The Copyright Act defines the rights of copyright owners along with a range of provisions for copyright users. However, there are occassions when other factors determine how you can use material. The main factors are:
There is some debate as to how binding a licence can be if you have not actively agreed to it. However it is clear that if you or the University are paying to use the material, such as a library database or eBook, or if you have actively agreed to it, such as ticking a box accepting the terms and conditions or creating an account, then you must abide by the licence. In all other instances it is still advisable that you adhere to the terms and conditions, if you have any concerns please contact the copyright officer.
While licences for commercial copyright material are often very restrictive more resources are being released to the public with open licences. These give you the right to use the material in the ways defined without seeking permission. They generally give you greater rights than the provisions in the Copyright Act however it is still important that you read the details of the licence and abide by them. The most widely used open licences are the Creative Common licences.
There are six standard Creative Commons licences that allow creators to keep their copyright while granting additional rights to users. All of the licences require attribution, that is you need to credit the creator of the work in a reasonable manner. To use any of the licences creators only need to mark their work with the licence they have decided to use. There are various versions of the licences, the most recent ones are:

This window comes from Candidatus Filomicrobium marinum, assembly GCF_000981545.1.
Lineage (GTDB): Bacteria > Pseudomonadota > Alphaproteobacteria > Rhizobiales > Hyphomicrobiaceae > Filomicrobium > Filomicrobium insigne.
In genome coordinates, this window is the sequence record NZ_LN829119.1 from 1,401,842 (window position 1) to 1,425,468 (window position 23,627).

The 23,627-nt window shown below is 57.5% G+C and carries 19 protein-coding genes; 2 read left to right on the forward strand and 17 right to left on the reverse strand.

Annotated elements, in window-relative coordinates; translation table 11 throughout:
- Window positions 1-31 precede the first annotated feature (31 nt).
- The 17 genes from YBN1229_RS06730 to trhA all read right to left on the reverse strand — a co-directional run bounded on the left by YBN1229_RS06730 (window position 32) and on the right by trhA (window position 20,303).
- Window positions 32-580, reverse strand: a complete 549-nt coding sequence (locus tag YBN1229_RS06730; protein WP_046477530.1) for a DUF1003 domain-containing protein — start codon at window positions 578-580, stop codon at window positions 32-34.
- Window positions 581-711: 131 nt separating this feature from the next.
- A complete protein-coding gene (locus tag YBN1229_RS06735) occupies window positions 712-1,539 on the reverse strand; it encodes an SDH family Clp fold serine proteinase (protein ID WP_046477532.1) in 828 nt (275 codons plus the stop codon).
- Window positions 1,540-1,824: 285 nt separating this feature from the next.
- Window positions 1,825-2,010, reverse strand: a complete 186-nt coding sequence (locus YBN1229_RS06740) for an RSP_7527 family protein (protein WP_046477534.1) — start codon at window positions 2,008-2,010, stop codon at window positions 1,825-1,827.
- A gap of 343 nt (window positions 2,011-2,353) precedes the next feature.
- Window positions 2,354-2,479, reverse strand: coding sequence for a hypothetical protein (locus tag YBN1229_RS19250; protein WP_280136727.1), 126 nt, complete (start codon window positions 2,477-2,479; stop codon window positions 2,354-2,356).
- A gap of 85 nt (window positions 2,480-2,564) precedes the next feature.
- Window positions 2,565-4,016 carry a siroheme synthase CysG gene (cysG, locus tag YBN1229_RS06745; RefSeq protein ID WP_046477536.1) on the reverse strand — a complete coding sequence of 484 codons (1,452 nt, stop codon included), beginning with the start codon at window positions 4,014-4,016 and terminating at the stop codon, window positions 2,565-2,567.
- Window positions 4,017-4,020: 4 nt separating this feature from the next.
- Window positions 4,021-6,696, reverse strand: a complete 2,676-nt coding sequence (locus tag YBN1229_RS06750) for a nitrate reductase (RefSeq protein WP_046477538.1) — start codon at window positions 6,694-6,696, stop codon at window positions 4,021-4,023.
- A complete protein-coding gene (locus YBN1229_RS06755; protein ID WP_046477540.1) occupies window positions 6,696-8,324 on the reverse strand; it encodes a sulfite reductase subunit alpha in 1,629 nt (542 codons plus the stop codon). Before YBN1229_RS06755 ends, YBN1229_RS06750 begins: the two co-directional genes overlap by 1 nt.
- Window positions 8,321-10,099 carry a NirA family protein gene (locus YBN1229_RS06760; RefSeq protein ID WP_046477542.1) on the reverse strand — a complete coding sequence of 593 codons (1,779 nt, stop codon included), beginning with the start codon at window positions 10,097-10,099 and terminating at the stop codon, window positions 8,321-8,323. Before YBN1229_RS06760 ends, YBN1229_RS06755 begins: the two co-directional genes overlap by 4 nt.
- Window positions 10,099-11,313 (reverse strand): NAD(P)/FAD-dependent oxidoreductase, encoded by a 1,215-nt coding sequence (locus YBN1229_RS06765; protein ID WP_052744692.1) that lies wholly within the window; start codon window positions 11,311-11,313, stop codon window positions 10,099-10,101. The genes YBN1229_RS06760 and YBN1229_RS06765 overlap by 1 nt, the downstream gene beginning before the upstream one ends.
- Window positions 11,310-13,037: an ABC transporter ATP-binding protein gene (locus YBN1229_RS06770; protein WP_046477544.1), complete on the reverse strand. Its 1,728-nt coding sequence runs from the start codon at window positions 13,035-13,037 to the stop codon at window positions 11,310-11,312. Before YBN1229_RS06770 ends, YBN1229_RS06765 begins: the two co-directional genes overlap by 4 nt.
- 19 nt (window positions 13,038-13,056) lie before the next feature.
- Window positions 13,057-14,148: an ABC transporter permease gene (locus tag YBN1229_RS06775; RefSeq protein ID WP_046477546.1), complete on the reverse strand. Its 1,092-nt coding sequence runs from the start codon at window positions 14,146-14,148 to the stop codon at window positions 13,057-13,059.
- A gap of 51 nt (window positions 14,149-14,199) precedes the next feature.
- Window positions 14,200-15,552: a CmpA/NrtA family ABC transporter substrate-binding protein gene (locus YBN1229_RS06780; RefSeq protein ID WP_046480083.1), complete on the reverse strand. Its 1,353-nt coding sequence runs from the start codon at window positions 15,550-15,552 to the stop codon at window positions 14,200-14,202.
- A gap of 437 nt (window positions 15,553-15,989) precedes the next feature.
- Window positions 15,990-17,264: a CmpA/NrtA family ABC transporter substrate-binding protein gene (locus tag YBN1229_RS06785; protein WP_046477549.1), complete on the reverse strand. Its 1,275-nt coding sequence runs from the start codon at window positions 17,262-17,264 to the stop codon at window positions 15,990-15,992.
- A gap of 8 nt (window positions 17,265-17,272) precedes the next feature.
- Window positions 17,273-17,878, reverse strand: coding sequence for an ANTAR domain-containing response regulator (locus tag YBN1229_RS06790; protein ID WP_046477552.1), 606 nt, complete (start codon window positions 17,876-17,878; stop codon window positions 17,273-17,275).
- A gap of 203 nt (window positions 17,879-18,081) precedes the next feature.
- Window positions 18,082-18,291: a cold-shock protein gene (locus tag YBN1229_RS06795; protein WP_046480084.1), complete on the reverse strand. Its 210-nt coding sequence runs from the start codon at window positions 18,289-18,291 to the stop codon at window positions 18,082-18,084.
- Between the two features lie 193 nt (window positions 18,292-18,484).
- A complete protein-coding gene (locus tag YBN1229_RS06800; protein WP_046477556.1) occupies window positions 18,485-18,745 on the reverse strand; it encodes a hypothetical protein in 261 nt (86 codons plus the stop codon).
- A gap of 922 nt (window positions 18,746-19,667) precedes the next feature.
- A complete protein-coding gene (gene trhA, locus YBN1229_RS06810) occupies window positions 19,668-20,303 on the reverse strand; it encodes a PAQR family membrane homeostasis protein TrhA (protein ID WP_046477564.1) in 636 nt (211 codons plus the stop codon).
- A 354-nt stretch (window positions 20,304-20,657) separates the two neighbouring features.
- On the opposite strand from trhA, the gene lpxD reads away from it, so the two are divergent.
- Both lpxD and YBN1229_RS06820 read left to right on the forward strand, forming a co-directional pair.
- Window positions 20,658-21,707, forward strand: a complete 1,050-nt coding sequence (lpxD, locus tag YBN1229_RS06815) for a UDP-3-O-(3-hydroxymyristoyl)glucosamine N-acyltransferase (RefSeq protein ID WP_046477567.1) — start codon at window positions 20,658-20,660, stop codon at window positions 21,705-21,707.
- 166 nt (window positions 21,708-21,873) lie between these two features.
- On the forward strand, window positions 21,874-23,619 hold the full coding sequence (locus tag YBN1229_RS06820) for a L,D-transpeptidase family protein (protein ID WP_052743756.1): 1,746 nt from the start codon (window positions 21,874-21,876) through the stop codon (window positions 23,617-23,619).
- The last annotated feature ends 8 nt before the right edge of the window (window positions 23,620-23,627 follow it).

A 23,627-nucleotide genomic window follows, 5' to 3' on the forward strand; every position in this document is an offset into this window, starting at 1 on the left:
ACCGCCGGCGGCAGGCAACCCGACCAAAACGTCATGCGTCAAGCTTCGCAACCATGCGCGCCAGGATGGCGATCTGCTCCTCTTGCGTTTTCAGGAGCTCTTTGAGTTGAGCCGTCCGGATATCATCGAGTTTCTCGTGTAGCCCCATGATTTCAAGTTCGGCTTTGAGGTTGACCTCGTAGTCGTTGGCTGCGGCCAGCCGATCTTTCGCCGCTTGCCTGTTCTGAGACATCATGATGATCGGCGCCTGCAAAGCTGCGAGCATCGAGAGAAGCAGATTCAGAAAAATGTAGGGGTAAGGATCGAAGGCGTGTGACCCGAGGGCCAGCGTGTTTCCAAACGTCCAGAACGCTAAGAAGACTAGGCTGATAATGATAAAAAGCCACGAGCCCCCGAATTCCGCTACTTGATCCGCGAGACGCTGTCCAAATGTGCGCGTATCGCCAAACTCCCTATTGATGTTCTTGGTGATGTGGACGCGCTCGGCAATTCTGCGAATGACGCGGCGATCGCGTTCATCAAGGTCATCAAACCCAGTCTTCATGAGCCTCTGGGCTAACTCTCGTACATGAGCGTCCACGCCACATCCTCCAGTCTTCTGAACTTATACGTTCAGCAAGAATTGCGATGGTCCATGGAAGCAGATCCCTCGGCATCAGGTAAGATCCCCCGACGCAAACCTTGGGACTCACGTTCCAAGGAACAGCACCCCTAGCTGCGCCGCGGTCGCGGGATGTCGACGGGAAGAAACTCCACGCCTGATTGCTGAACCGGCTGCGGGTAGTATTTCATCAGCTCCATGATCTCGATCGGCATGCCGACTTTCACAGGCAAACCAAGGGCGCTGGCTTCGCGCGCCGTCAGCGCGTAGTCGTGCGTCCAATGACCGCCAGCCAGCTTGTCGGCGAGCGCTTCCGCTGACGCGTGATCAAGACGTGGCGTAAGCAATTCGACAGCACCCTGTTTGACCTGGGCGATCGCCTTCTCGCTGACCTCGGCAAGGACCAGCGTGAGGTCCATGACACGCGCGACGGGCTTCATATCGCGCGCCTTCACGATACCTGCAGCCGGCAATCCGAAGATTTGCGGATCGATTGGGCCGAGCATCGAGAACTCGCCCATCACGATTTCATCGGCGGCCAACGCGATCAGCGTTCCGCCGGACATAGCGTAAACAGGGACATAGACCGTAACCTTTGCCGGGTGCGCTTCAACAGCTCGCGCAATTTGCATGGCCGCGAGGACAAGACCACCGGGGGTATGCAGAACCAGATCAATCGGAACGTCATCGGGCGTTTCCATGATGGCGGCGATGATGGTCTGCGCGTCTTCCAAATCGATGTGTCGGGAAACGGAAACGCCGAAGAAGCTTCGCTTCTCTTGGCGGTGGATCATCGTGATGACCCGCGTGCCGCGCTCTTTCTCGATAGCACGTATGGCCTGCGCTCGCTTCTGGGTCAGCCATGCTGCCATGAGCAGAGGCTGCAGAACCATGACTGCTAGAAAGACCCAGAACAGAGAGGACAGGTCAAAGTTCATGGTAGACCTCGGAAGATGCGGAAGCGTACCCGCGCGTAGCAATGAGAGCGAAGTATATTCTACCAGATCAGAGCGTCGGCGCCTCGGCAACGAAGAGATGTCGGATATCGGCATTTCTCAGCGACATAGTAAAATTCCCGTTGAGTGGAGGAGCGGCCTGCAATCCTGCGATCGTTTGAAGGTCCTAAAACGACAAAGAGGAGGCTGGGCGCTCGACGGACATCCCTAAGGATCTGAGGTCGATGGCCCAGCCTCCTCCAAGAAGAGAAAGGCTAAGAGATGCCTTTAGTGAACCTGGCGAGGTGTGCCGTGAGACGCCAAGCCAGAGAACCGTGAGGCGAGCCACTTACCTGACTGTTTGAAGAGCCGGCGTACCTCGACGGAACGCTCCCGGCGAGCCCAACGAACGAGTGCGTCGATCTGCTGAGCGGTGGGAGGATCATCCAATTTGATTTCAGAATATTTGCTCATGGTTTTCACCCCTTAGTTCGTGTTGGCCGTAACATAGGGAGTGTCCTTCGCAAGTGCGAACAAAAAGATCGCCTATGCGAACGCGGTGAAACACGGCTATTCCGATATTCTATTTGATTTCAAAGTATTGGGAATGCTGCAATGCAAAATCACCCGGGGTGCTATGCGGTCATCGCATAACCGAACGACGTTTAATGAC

- Attribution - CC BY 4.0 allows for sharing and adaptations as long as work as credited.
- Attribution-ShareAlike - CC BY-SA 4.0 allows for sharing and adaptations as long as work is credited and any adaptations are realised under the same licence.
- Attribution-NoDerivs - CC BY-ND 4.0 allows for sharing as long as work is credited.
- Attribution-NonCommercial - CC BY-NC 4.0 allows for sharing and adaptations as long as the work is credited and it is not for commercial purposes.
- Attribution-NonCommercial-ShareAlike - CC BY-NC-SA 4.0 allows for sharing and adaptations as long as the work is credited, it is not for commercial purposes and any adaptations are realised under the same license.
- Attribution-NonCommercial-NoDerivs CC BY-NC-ND 4.0 allows for sharing as long as the work is credited and it is not for commerical use.
Visit the Creative Commons website for more information.
If you wish to use copyright material in a way which is not allowed under one of the provisions in the Copyright Act you can ask for permission from the copyright owner. When asking for permission it is important to establish that you have correctly identified the copyright owner and that they have the right to grant you a licence for your intended use.
A non-exclusive licence can be given verbally but it is always preferable for it to be in writing. When asking for permission it is advisable to include the following details:
- your details;
- a description of the material that you plan to use;
- what you plan to do with the material;
- how long you wish to use the material;
- if the use is commercial or non-commercial in nature.